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How to Honor EMS Professionals

How to Honor EMS Professionals

May. 20th, 2021

May 16th through May 22nd is recognized as National Emergency Medical Services (EMS) Week. Sometimes it is called EMS appreciation week because it is a time when our communities show appreciation to those who work in EMS services. Examples of EMS professionals include first responders and paramedics.

In 1947, President Ford authorized EMS appreciation week as an official week to celebrate the importance of EMS professionals and what they do for our communities.1 It is the third week in May every year. This year’s theme for 2021 is “This is EMS: Caring for our Communities.”

National EMS Week is meant to honor EMTs, paramedics, and all others who serve in emergency medical services. This special group of professionals ensures our community’s safety and responds to danger. EMS workers deserve our appreciation not just this week, but throughout the year.

Here are a few facts about EMS professionals, how they contribute to society, and ways you can thank your local EMS teams this week.

EMS Week Facts

EMS professionals work day and night to ensure that our communities are safe and secure. Here are some facts about different EMS professionals and how they help the community.


Currently, there are about 265,200 paramedics and Emergency Medical Technicians (EMTs) working in the United States.2 EMTs work in ambulances, fire trucks, medical helicopters, and hospitals.

EMTs are the lifesavers who arrive at the scene whenever disaster strikes or a medical emergency takes place. When 911 is called, these men and women are some of the first to arrive when someone needs help. EMTs help people who have been harmed or injured in car crashes, fires, natural disasters, and more.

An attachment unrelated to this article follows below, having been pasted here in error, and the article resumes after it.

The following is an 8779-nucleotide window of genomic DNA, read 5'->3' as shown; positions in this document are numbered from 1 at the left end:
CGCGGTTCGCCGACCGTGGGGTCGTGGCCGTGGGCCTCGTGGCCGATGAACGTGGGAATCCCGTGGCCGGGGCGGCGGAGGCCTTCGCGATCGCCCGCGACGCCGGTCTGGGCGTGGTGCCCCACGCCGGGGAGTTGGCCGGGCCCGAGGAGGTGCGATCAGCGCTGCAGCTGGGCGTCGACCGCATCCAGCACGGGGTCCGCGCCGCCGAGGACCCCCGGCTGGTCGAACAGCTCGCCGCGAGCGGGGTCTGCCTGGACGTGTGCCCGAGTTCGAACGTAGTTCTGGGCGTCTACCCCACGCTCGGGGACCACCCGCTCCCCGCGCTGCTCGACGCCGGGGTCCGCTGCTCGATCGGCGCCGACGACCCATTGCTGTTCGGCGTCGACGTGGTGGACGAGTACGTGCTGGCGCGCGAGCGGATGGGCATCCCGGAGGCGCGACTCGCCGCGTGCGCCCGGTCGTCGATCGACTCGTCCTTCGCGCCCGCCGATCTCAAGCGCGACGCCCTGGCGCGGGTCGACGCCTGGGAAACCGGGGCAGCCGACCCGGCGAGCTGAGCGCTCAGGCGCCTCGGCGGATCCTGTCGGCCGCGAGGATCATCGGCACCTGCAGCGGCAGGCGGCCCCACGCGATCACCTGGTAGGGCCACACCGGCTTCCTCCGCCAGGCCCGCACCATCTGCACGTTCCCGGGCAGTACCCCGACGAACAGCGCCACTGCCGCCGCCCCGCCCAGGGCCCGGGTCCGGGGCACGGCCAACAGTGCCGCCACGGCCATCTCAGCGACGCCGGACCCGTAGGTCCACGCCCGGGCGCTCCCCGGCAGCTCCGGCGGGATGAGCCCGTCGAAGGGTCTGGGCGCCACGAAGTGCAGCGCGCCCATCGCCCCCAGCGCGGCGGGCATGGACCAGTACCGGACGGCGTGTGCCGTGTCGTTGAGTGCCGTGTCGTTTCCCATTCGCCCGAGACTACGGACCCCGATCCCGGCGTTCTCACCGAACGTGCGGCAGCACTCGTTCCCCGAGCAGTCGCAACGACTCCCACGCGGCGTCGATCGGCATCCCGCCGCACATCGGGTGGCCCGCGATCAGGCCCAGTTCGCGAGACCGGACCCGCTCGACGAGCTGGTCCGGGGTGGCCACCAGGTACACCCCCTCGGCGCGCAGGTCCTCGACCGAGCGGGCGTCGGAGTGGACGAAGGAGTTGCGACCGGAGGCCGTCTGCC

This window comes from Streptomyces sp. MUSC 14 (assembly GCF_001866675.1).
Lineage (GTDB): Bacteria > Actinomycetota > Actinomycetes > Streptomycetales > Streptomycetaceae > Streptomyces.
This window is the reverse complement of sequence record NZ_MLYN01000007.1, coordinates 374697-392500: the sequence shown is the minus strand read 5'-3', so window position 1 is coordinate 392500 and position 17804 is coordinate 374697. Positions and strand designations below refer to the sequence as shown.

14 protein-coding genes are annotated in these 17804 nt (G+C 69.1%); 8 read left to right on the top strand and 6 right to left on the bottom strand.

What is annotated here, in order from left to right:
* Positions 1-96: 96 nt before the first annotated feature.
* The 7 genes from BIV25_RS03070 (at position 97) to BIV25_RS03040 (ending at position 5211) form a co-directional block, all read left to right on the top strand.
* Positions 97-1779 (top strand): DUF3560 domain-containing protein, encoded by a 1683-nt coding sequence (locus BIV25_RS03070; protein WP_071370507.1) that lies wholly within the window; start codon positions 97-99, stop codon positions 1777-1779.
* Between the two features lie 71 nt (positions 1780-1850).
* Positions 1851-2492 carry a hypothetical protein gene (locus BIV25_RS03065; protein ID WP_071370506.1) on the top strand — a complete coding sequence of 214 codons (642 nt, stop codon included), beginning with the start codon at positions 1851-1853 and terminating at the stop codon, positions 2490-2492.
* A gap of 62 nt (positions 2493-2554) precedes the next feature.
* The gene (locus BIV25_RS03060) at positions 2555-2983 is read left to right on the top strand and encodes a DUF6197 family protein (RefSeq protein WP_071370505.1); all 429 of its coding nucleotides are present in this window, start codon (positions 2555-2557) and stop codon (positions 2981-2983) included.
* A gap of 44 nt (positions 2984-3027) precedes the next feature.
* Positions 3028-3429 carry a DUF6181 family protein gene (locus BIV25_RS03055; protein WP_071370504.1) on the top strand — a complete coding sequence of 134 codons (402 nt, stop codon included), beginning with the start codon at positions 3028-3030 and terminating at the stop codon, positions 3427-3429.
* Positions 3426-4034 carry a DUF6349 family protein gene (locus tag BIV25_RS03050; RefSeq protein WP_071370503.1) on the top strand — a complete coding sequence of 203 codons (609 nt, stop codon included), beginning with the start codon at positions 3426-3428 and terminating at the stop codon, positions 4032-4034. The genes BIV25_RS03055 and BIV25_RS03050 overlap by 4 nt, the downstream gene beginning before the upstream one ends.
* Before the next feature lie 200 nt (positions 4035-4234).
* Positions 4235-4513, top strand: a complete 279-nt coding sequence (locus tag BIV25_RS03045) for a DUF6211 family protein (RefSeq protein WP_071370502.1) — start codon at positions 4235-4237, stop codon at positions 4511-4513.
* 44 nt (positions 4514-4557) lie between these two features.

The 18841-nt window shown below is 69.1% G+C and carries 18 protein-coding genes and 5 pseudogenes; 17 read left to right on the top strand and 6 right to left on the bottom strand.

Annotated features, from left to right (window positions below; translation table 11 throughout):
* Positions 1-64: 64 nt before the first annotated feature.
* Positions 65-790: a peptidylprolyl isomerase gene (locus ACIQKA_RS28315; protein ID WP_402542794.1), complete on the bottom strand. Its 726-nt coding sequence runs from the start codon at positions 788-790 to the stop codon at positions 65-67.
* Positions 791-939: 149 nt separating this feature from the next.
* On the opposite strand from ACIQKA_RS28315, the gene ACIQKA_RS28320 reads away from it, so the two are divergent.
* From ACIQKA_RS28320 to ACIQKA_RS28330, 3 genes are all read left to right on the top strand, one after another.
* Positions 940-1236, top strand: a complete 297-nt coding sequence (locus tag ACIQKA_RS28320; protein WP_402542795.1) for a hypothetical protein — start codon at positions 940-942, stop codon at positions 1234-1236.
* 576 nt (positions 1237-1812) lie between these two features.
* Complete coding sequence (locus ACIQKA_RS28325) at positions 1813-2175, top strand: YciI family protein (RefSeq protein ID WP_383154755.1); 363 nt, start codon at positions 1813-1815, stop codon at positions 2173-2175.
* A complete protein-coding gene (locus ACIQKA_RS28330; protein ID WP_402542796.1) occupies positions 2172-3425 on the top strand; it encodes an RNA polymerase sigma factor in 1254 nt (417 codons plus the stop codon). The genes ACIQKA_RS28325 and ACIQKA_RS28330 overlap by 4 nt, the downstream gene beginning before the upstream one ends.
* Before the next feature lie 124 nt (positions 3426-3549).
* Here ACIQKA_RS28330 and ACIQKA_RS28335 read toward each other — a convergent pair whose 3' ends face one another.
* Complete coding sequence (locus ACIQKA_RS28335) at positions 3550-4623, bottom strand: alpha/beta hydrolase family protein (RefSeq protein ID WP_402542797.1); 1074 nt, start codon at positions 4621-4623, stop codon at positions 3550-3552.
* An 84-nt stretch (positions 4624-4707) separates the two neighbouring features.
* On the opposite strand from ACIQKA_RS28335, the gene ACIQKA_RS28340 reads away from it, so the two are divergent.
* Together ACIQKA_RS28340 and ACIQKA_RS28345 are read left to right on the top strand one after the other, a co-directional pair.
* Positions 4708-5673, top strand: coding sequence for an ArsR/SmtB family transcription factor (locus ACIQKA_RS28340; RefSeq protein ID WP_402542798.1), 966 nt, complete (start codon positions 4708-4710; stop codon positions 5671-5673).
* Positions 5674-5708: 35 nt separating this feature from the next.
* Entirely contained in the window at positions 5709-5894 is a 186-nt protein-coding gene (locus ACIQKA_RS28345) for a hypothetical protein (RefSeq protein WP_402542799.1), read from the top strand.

EMTs are the most common provider of emergency medical services which includes CPR and first aid. Aspiring EMTs need to obtain a high school diploma or GED, complete a CPR certification, and finish an EMT training program.2

EMT workers often work long hours and always tirelessly make sure they provide immediate care whenever someone in the community is in need. Thank your local EMTS for always being there whenever we need them!


Paramedics are health professionals who respond to emergency calls and provide aid while transporting people to medical facilities. Paramedics have expertise in subjects such as anatomy, medications, and more.3

Paramedics are ready to perform advanced care if needed during transportation to the hospital or on site at the accident. This care may include IVs and administering medical drugs.

Paramedics complete basic and advanced EMT training. College programs for paramedics generally take two years and are designed to prepare students for emergency medical services.

Both EMTs and paramedics need state certifications to work. The most common exam is the National Registry of Emergency Medical Technicians (NREMT) exam, although the requirements may vary based on state.4

Ways to Celebrate EMS Week